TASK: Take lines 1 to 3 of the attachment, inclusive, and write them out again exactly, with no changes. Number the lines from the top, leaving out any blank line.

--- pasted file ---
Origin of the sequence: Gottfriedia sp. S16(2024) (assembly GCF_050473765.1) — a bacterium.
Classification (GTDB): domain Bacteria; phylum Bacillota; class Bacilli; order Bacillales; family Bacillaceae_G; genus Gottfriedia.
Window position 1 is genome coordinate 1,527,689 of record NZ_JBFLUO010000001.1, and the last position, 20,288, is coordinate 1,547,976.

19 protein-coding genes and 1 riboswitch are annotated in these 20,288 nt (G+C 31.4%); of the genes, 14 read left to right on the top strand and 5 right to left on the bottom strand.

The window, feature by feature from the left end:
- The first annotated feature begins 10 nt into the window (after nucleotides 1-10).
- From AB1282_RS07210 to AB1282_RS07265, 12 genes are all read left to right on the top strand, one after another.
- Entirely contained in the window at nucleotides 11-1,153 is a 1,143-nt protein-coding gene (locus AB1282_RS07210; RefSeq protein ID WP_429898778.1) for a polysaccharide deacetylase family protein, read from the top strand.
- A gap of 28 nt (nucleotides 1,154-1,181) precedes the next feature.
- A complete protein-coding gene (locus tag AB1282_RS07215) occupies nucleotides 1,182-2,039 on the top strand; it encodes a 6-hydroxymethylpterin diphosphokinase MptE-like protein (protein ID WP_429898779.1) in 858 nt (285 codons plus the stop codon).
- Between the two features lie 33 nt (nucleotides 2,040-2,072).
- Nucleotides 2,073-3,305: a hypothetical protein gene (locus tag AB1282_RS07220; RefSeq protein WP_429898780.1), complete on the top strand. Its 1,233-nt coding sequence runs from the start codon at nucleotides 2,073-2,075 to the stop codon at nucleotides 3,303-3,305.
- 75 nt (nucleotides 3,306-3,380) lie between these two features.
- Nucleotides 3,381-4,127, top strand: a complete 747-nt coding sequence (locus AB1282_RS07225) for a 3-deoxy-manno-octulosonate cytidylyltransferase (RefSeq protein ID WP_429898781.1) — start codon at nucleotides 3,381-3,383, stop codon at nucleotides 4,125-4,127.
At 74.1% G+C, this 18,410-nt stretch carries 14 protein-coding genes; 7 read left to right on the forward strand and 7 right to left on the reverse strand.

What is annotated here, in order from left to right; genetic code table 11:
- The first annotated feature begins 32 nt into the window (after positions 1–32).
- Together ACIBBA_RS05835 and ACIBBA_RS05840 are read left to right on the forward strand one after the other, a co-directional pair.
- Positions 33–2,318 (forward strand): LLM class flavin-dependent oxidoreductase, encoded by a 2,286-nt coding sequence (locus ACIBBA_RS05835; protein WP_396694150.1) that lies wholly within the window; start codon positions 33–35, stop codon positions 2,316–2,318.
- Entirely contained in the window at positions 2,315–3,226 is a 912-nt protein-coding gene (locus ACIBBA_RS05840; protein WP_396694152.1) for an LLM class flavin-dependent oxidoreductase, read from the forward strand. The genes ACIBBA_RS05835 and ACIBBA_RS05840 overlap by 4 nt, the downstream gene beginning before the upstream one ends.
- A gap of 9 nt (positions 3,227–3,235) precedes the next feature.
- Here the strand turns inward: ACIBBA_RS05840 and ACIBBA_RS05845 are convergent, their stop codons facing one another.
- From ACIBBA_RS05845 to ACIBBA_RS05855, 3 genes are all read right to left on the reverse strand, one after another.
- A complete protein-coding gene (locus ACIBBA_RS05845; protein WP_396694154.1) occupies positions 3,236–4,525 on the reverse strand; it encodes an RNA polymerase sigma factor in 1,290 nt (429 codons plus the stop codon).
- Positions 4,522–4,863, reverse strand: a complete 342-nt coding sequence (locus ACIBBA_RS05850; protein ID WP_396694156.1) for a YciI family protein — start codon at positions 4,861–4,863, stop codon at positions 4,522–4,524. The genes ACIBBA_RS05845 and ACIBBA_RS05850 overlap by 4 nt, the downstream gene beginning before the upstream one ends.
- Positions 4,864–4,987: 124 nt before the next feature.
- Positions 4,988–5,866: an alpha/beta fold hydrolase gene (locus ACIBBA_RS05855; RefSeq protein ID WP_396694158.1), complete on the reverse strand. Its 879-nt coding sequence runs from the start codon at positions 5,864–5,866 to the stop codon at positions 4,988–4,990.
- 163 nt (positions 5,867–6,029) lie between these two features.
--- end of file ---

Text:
Origin of the sequence: Gottfriedia sp. S16(2024) (assembly GCF_050473765.1) — a bacterium.
Classification (GTDB): domain Bacteria; phylum Bacillota; class Bacilli; order Bacillales; family Bacillaceae_G; genus Gottfriedia.
Window position 1 is genome coordinate 1,527,689 of record NZ_JBFLUO010000001.1, and the last position, 20,288, is coordinate 1,547,976.